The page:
2012 (English)Doctoral thesis, comprehensive summary (Other academic)
Abstract [en]

Background Health-related quality of life (HRQoL) is increasingly recognised as an important patient-reported outcome in health care research. However, the use is still restricted and several questions remain about the value and feasibility of using measures of HRQoL in routine health care. The general aims of the thesis were therefore to increase the understanding of these issues by studying 1) associations of HRQoL with psychological and biological factors, 2) comorbidity adjustments of HRQoL measurement results, and 3) the patient-perceived value and feasibility regarding the use of measures of HRQoL as patient-reported outcome in routine health care.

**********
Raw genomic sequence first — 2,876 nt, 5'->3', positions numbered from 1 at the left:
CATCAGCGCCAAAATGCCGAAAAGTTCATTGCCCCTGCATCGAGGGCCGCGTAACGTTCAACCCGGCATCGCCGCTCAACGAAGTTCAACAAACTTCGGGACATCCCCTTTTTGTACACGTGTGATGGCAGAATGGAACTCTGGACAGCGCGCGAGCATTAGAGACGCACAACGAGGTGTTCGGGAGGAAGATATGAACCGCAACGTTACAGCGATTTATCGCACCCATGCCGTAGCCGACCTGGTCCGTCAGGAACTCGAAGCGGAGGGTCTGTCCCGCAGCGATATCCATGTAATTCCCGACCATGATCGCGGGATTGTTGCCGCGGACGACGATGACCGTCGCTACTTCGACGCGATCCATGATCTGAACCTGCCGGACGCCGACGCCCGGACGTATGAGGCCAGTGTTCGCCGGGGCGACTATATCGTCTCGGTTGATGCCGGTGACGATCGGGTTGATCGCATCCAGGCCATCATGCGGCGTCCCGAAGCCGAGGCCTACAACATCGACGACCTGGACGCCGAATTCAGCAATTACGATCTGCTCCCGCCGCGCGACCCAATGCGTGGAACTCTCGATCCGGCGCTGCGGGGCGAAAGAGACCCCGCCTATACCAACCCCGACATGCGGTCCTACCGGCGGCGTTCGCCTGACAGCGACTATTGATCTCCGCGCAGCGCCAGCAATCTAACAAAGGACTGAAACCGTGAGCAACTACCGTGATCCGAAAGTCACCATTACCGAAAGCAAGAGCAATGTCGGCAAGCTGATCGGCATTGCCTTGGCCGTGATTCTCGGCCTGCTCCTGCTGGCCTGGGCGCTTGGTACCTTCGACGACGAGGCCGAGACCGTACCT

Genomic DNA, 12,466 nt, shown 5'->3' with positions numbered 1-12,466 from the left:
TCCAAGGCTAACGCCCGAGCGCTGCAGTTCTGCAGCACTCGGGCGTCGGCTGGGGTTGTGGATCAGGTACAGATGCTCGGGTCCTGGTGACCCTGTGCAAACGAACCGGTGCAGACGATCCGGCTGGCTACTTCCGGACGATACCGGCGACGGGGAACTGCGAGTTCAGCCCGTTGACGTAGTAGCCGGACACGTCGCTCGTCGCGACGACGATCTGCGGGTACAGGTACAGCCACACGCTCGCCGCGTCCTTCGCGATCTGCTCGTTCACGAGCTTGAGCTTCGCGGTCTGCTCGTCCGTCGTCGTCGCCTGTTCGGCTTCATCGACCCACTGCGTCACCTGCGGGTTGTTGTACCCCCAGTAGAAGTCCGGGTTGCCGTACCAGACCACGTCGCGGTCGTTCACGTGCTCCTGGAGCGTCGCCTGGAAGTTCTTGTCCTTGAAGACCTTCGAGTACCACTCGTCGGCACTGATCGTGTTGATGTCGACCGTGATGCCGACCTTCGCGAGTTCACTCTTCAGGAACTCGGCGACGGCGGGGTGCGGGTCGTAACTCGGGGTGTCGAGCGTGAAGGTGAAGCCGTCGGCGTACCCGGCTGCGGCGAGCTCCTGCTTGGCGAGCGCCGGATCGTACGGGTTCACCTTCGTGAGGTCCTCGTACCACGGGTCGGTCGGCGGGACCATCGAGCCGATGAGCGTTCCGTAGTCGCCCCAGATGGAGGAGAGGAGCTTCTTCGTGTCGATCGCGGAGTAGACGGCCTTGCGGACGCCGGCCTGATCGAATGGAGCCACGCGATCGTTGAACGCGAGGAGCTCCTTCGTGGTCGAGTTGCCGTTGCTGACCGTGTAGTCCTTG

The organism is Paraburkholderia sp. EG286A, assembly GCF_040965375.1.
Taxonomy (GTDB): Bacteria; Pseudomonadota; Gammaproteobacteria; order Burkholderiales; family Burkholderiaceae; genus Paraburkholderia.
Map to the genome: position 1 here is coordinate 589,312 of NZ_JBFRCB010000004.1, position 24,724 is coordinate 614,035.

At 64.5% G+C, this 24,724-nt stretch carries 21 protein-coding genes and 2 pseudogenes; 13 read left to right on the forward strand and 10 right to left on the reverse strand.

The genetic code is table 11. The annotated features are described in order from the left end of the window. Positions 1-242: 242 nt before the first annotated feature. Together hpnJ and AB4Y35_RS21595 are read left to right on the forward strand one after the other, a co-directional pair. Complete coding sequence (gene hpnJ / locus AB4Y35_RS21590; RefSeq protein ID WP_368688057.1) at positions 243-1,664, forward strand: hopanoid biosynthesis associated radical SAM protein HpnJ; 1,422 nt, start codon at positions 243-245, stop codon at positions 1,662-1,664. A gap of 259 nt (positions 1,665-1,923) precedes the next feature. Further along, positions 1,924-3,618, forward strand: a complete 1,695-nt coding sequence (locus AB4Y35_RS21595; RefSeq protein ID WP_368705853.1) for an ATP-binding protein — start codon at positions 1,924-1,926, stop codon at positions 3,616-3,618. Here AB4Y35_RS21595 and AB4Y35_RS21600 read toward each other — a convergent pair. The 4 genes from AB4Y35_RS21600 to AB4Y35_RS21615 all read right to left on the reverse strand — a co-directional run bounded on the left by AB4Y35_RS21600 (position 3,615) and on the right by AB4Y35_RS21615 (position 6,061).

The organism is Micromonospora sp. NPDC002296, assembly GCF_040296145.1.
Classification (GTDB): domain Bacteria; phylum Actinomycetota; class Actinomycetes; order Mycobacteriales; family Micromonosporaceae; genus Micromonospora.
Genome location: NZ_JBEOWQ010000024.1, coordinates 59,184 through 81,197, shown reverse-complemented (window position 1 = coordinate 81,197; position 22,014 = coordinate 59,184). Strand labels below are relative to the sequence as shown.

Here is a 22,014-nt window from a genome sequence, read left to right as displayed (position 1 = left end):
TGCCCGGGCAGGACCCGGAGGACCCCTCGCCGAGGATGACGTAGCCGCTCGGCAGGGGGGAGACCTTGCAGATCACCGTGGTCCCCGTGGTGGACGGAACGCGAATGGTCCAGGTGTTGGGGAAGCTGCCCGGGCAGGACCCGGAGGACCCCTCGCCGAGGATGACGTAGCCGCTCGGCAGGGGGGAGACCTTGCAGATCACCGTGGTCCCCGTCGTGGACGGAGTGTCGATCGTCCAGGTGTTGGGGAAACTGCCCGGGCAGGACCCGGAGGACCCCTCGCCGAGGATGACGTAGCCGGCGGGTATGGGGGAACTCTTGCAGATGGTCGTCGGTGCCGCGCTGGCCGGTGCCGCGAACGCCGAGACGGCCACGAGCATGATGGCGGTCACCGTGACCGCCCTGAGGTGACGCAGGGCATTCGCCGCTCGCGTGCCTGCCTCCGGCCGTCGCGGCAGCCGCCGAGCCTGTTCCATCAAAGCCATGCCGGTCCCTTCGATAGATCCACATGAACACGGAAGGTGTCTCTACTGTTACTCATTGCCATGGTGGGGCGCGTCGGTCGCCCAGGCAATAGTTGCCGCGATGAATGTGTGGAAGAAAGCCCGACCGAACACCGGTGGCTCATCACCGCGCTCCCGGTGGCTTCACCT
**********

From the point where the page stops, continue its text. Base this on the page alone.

Methods Three different data sets were used; baseline data (questionnaire, anthropometric, and biological) from the ongoing Life conditions, Stress, and Health Study (n=1007, papers I and II), data from a population survey from the County Council of Östergötland in combination with data from two national Swedish registries, the National Inpatient Register and the Causes of Death Register (n=6086, paper III), and data (questionnaire) from the multicentre Swedish Health Promoting Hospitals Network Health outcome assessment project (n=463, paper IV). The HRQoL measures used were the SF-36 and the EQ-5D. Statistical methods include variance, correlation and regression analyses.